Costello has played himself or fictional characters very similar to himself in movies and television shows including Austin Powers: The Spy Who Shagged Me (1999),[323] The Simpsons (2002),[324] Frasier (2003),[325] Two and a Half Men (2004),[326] 30 Rock (2009),[327] Treme (2010),[328] and Sesame Street (2011).[329] He has also played more character-based roles, such as the title character's eccentric brother in screenwriter Alan Bleasdale's television series Scully (1984), an inept magician in Bleasdale's movie No Surrender (1985), a teacher at an impoverished school in the movie Prison Song (2001), and the title character's father in the children's animated series The Adventures of Pete the Cat (2017).[330] In 1995, he appeared as a guest pundit on the British football commentary television show Football Italia.[298][331]

In 2003, Costello substituted for an ailing David Letterman as the host of Late Show with David Letterman'', making him the only musical guest of the show to have served as guest host.[332] Costello's performance on that show led to interest in developing a music-oriented talk show with him as the host, which came to fruition a few years later.[333][334]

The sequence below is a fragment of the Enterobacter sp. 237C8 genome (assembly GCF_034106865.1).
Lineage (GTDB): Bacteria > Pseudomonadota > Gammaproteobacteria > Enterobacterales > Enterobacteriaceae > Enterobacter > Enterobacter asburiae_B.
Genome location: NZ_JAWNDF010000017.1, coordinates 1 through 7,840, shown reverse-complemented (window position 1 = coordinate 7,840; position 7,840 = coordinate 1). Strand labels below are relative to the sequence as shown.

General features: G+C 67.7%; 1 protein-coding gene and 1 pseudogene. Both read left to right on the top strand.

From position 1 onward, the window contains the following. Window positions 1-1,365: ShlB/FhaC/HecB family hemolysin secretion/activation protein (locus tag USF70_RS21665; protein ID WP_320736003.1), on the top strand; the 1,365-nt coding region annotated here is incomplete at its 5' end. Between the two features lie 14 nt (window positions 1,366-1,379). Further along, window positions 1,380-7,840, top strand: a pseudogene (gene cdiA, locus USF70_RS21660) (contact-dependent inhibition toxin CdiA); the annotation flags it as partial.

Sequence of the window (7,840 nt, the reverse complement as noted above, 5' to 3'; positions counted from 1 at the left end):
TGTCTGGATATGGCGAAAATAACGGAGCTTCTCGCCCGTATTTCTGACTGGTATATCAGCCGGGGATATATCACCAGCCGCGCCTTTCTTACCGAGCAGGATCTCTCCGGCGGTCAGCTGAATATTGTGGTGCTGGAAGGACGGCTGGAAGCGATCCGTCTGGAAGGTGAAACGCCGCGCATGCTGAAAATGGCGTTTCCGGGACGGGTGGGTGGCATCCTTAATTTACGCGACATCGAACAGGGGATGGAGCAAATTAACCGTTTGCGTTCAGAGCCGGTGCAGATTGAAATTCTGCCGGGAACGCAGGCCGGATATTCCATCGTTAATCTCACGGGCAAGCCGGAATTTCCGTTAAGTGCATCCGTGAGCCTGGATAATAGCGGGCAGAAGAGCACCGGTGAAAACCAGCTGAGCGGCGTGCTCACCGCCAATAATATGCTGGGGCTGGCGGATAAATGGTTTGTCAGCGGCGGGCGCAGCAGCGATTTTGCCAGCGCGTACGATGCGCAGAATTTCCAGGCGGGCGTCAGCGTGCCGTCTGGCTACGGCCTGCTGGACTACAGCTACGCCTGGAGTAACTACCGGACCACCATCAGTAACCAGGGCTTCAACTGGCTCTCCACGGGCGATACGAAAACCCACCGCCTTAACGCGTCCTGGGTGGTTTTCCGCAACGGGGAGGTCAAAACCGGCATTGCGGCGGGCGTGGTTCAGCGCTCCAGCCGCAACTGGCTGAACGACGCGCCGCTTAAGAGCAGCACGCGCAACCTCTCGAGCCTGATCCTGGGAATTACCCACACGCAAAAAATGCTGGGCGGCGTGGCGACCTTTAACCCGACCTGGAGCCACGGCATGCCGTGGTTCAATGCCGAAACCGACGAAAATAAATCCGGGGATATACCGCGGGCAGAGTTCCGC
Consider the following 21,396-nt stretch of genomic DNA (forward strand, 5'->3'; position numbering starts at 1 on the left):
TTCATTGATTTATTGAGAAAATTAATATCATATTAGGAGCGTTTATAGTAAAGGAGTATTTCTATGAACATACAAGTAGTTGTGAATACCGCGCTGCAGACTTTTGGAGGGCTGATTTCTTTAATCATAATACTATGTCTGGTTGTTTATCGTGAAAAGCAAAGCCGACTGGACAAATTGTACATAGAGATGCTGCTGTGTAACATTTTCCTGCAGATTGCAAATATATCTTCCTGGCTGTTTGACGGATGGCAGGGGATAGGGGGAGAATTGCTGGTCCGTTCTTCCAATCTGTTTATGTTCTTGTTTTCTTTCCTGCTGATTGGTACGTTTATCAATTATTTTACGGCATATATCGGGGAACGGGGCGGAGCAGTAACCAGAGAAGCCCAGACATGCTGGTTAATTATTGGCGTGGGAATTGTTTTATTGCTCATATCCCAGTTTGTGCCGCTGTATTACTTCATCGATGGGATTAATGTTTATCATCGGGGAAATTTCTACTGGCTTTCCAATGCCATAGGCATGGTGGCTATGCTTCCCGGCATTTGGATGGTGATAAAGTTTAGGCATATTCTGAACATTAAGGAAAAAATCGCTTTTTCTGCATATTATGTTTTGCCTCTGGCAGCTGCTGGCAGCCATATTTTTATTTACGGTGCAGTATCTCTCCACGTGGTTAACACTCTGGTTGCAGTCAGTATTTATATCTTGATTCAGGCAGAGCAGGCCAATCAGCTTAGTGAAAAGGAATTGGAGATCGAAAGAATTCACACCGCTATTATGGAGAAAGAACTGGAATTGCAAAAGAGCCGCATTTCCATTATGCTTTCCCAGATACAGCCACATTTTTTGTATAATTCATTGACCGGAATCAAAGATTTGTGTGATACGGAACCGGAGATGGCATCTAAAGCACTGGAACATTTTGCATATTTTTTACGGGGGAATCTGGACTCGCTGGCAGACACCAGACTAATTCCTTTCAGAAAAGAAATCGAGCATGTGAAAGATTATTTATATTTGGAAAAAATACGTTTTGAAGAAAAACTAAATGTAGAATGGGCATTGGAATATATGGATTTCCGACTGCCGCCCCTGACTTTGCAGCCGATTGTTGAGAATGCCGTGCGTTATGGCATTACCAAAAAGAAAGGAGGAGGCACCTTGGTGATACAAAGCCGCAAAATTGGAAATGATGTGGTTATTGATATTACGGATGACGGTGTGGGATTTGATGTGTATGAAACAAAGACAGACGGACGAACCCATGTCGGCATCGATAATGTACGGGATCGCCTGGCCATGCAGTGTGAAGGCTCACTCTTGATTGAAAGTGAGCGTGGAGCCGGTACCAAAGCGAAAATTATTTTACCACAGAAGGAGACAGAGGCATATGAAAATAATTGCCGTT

In 2008, Costello began production on Spectacle: Elvis Costello with..., a show on which he interviewed and performed songs with other musicians.[335] Guests included Tony Bennett, Bruce Springsteen, Smokey Robinson, Bono and the Edge of U2, opera singer Renée Fleming, and former president (and accomplished saxophonist) Bill Clinton.[336] The series ran for 20 episodes over two seasons from 2008 through 2010.[337] It aired on Sundance Channel in the US, CTV in Canada, and Channel 4 in the UK.[338] The show received favourable reviews in the US, with reviewers praising Costello's ability to get his guests to reveal insights into their creative processes and calling him a "deeply knowledgeable, erudite and witty host."[339][340][336] In Canada, the show won a Gemini Award for Best Talk Series.[341] In Britain, however, it was aired in an overnight time slot and largely ignored.[22][333]